CAIRO: Dentistry student Sarah Khaled, who was detained nine months ago for wearing a Rabaa pin, was acquitted Wednesday, according to her lawyer Negad el-Borai Thursday.
An appeals court ruled Khaled, a student at the Future University in Cairo originally sentenced to two years and six months in prison, was not guilty of participating in Al-Azhar University protests on Jan. 5.
“The first court solely depended on the investigations of the prosecution, while the appeals court abolished the verdict after it determined Sarah was randomly detained near the protest,” Borai told The Cairo Post.
News media outlets and social media reported that during her imprisonment Khaled was subjected to deliberate physical assaults by prison staff and other prisoners. Her mother Mervet told Al Jazeera, “My daughter is facing the most severe types of violations at Qanater Prison,” according to a YouTube video posted Sept. 16.
Mervet added that her daughter’s face became “pale” and her weight dropped to only 40 kilograms.
“She was a beautiful girl, her face full of hope and life, but she turned into a skeleton after a deadly starvation during her imprisonment,” wrote political activist and former PM Mostafa el-Naggar in an opinion article in Al-Masry Al-Youm on June 30, 2014.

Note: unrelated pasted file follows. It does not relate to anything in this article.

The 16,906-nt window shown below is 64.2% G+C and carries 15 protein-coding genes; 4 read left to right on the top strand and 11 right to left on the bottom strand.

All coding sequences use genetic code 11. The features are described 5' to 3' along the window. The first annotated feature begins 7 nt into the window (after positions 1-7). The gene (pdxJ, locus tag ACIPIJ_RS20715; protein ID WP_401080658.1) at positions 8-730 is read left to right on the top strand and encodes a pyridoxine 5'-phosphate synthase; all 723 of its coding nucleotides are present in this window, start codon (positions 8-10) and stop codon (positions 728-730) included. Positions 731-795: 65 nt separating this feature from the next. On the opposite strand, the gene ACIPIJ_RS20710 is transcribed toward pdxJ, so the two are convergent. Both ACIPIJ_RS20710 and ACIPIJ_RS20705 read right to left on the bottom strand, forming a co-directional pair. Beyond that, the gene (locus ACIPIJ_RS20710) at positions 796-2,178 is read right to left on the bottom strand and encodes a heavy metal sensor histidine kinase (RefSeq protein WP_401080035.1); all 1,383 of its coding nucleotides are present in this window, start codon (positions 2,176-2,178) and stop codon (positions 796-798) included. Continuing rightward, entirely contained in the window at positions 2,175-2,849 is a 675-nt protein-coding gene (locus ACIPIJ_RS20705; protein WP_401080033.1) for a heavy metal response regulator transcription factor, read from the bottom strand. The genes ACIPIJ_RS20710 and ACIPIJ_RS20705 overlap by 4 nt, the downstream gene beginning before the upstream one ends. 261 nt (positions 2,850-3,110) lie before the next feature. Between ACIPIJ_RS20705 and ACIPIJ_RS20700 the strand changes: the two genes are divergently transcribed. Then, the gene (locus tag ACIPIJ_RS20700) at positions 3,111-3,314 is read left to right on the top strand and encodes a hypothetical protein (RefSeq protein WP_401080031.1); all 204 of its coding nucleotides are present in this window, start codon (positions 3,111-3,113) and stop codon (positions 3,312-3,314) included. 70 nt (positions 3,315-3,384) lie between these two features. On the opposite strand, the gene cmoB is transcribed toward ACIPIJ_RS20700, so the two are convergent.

Under duress from prison, she was said to have screamed during one of her trial sessions, “I am dying… I cannot eat or drink or sleep… The criminal [prisoners] are taking my food and stuff.”
However, Borai actually denied his client faced systematic abuses and that an incident in which Khaled was injured was only “due to clashes between political prisoners affiliated with the Muslim Brotherhood and criminal prisoners, and she got hurt.”
Borai’s statements were also said by Khaled herself to a delegation of the State-backed National Council for Human Rights (NCHR) visiting the Qanater prison on July 7. She complained against how they were inspected by prison staff, especially following this incident, and called it “inhumane.”
In its report, the NCHR reported that there was “no presence of torture cases inside Qanater Women’s Prison,” as quoted by Al-Watan newspaper July 9.